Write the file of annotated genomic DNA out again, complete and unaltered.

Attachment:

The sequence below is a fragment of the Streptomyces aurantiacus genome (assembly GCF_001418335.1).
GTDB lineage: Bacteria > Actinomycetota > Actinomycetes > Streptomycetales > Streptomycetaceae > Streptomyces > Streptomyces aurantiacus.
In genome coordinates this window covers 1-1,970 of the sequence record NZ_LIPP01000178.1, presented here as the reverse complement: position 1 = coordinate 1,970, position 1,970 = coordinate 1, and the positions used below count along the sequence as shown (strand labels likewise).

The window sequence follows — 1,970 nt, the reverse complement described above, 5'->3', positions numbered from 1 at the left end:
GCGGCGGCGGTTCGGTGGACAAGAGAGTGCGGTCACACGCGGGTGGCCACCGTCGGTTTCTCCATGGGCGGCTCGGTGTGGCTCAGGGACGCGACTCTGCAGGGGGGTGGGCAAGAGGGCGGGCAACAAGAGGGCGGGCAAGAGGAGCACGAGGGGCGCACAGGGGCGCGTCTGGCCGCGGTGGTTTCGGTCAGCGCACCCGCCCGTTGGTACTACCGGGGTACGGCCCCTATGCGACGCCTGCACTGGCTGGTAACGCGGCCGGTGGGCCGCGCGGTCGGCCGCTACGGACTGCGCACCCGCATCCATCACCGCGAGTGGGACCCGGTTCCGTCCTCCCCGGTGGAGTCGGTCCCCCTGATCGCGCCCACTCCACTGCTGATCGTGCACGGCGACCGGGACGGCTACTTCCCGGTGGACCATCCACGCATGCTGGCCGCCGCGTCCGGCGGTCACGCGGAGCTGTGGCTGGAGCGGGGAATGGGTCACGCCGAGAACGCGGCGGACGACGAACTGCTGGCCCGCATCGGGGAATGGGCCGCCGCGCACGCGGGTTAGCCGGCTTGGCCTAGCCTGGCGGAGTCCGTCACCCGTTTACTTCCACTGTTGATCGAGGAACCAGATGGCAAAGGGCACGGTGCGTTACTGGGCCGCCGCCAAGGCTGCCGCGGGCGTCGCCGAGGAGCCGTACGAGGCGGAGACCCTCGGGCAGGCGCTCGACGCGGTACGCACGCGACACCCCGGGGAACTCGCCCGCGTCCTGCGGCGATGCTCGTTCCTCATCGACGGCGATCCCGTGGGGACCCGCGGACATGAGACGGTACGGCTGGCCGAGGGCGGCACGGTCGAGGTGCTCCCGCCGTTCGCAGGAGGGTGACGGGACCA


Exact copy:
The sequence below is a fragment of the Streptomyces aurantiacus genome (assembly GCF_001418335.1).
GTDB lineage: Bacteria > Actinomycetota > Actinomycetes > Streptomycetales > Streptomycetaceae > Streptomyces > Streptomyces aurantiacus.
In genome coordinates this window covers 1-1,970 of the sequence record NZ_LIPP01000178.1, presented here as the reverse complement: position 1 = coordinate 1,970, position 1,970 = coordinate 1, and the positions used below count along the sequence as shown (strand labels likewise).

The window sequence follows — 1,970 nt, the reverse complement described above, 5'->3', positions numbered from 1 at the left end:
GCGGCGGCGGTTCGGTGGACAAGAGAGTGCGGTCACACGCGGGTGGCCACCGTCGGTTTCTCCATGGGCGGCTCGGTGTGGCTCAGGGACGCGACTCTGCAGGGGGGTGGGCAAGAGGGCGGGCAACAAGAGGGCGGGCAAGAGGAGCACGAGGGGCGCACAGGGGCGCGTCTGGCCGCGGTGGTTTCGGTCAGCGCACCCGCCCGTTGGTACTACCGGGGTACGGCCCCTATGCGACGCCTGCACTGGCTGGTAACGCGGCCGGTGGGCCGCGCGGTCGGCCGCTACGGACTGCGCACCCGCATCCATCACCGCGAGTGGGACCCGGTTCCGTCCTCCCCGGTGGAGTCGGTCCCCCTGATCGCGCCCACTCCACTGCTGATCGTGCACGGCGACCGGGACGGCTACTTCCCGGTGGACCATCCACGCATGCTGGCCGCCGCGTCCGGCGGTCACGCGGAGCTGTGGCTGGAGCGGGGAATGGGTCACGCCGAGAACGCGGCGGACGACGAACTGCTGGCCCGCATCGGGGAATGGGCCGCCGCGCACGCGGGTTAGCCGGCTTGGCCTAGCCTGGCGGAGTCCGTCACCCGTTTACTTCCACTGTTGATCGAGGAACCAGATGGCAAAGGGCACGGTGCGTTACTGGGCCGCCGCCAAGGCTGCCGCGGGCGTCGCCGAGGAGCCGTACGAGGCGGAGACCCTCGGGCAGGCGCTCGACGCGGTACGCACGCGACACCCCGGGGAACTCGCCCGCGTCCTGCGGCGATGCTCGTTCCTCATCGACGGCGATCCCGTGGGGACCCGCGGACATGAGACGGTACGGCTGGCCGAGGGCGGCACGGTCGAGGTGCTCCCGCCGTTCGCAGGAGGGTGACGGGACCA